JeKyll And Hyde

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  • Created on: 19-05-17 14:48

Dr Jekyll

  • Jekyll is a doctor and experimental scientist.
  • He is wealthy and respectable.
  • He has been a sociable person in the past, with a circle of friends including the lawyer, Utterson, and another doctor, Lanyon.
  • During the course of the novel his behaviour becomes increasingly erratic.
  • His will states that if he disappears he leaves everything to Hyde. His oldest friend, Utterson, knows nothing of Hyde and urges Jekyll to change his will. He fears Hyde has a mysterious, perhaps criminal, hold over Jekyll, and that Hyde might murder him to benefit from the will.
  • In the last chapter we learn that Jekyll has been carrying out experiments to separate his personality (the 'evil' part embodied in Hyde) from his higher nature. Hyde eventually becomes more powerful and takes over.
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Mr Hyde

  • He is described as small ('dwarfish') and young.
  • People react with horror and fear when they see him. But there is no single thing about him that is especially unpleasant; it is as if his spirit affects people.
  • He is violent, and has no sense of guilt about his crimes. In Chapter 1, Hyde assaults a young girl, and in Chapter 4 he beats an elderly gentleman to death. He has no motive for either of these attacks.
  • His appearances in the novel are always brief. People only catch impressions of him, before he vanishes into the dark or behind a door.
  • Hyde is very secretive.
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Mr Utterson

  • Utterson is an old friend of Jekyll, and his lawyer.
  • He is calm and rational, just as lawyers are supposed to be. Rather like a scientist, his approach in life is to weigh up the evidence.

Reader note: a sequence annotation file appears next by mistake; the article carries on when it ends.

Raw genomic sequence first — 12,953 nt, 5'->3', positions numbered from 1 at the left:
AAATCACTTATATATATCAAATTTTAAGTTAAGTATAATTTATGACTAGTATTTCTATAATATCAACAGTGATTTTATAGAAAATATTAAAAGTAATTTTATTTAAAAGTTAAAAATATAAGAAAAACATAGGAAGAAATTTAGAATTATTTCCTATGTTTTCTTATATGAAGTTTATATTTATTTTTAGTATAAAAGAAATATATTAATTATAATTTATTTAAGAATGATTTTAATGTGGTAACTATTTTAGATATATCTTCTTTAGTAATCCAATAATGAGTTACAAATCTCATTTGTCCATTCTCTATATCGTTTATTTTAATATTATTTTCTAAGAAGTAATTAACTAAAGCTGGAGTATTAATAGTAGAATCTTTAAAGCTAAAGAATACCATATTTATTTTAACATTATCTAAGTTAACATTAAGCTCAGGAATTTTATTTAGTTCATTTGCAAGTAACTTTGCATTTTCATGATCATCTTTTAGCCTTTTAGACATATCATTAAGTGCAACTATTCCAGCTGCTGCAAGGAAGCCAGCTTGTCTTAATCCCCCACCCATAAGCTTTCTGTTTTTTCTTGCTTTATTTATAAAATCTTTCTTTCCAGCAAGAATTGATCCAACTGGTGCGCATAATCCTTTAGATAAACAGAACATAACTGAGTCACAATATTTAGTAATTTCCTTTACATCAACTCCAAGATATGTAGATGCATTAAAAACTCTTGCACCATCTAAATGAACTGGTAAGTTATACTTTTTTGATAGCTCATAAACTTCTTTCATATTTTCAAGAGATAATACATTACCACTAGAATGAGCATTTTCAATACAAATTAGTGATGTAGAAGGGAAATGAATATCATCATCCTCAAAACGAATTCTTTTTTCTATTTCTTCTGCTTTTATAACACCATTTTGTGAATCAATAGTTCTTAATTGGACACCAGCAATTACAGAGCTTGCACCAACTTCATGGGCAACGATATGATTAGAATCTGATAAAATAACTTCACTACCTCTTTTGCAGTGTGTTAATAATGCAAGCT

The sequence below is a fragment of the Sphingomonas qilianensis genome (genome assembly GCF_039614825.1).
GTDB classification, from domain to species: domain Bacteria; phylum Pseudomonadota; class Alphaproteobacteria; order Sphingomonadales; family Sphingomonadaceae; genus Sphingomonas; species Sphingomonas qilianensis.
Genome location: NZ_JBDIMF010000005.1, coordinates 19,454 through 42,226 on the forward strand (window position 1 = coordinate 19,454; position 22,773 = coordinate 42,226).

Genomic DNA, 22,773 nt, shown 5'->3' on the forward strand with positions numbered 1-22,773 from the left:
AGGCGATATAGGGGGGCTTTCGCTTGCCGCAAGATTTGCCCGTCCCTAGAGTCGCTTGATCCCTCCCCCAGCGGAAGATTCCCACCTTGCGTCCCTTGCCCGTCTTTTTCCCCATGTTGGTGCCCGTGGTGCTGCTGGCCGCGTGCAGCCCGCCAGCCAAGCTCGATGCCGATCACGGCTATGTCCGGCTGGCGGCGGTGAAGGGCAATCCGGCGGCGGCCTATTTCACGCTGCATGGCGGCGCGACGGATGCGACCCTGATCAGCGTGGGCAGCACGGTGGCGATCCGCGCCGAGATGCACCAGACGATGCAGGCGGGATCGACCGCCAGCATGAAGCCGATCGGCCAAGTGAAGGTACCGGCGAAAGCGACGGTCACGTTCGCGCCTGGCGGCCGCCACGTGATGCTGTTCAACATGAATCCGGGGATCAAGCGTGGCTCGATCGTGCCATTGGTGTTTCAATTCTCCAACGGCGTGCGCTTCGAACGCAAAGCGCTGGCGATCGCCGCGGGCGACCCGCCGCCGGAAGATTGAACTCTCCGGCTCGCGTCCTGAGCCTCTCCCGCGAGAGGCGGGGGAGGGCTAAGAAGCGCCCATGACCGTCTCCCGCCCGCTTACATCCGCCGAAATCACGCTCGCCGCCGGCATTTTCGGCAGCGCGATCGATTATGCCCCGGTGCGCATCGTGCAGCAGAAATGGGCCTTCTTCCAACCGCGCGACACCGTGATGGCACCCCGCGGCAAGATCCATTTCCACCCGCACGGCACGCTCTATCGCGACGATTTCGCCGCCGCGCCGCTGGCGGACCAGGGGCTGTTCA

• Utterson is 'a lover of the sane and customary sides of life'. Stevenson probably uses him to represent the attitudes of the average reader of his time.
  • His sense of shock and horror when he first meets Hyde is, by contrast to his normal reaction to things, irrational: 'not all these points together could explain the hitherto unknown disgust, loathing and fear with which Mr Utterson regarded him.'
  • He spends much of the novel trying to advise and help Jekyll, giving advice about his will and avoiding Hyde, and trying to help him when he shuts himself in his room. Jekyll recognises that he is a good friend, but rejects all his offers of help.
  • At no stage does he suspect Jekyll and Hyde are the same person. However, he makes observations whereby the reader can, looking back, see the evidence. For instance, he asks his chief clerk, Mr Guest, to look at Hyde's handwriting. When Guest sees that Hyde's and Jekyll's writing is strangely similar, though with different directions of slope, Utterson draws the wrong conclusion: that Jekyll has forged Hyde's handwriting to protect him.
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Dr Lanyon

  • Lanyon is, like Jekyll, a doctor.
  • He and Jekyll were once close friends and went to medical school together.
  • Lanyon is respectable and conventional. He follows all the rules and obeys the law.
  • He believes in science and the world of real, material things.
  • He is a big contrast with Jekyll, who likes to live dangerously and experiment with the paranormal (what Jekyll calls 'transcendental medicine').
  • He disagrees with Jekyll's ideas and calls them 'scientific balderdash'. In Chapter 2, Lanyon has not seen Jekyll since he started to become 'too fanciful' and 'wrong in mind'.
  • Dr Jekyll, on the other hand, regards him as 'hidebound' (conventional and unadventurous) in his attitude to medical science.
  • Lanyon is the only person to actually see Hyde transforming into Jekyll, something that does not fit the laws of science. When he sees the change, he cannot cope with the fight between his common-sense view of the world and what Jekyll's experiments reveal. "I ask myself if I believe it, and I cannot answer. My life is shaken to its roots." Not long after he becomes mentally and physically ill, and dies
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Minor Characters

Mr Enfield: A distant relative of Utterson, Enfield is a well-known man about town and the complete opposite to Utterson.

Poole: He is Jekyll's man servant. Poole appears briefly in the novel from time to time, notably when Utterson goes to visit Jekyll. In Chapter 8, he goes to Utterson's house to report the strange goings on in Jekyll's house. He helps Utterson to break down the door.

Sir Danvers Carew: Sir Danvers is a distinguished elderly gentleman who is beaten to death by Hyde. This is a turning point in the novel.

Mr Guest: Mr Guest is Utterson's secretary and a handwriting expert. In Chapter 5, he comments on the remarkable similarity between Jekyll and Hyde's handwriting

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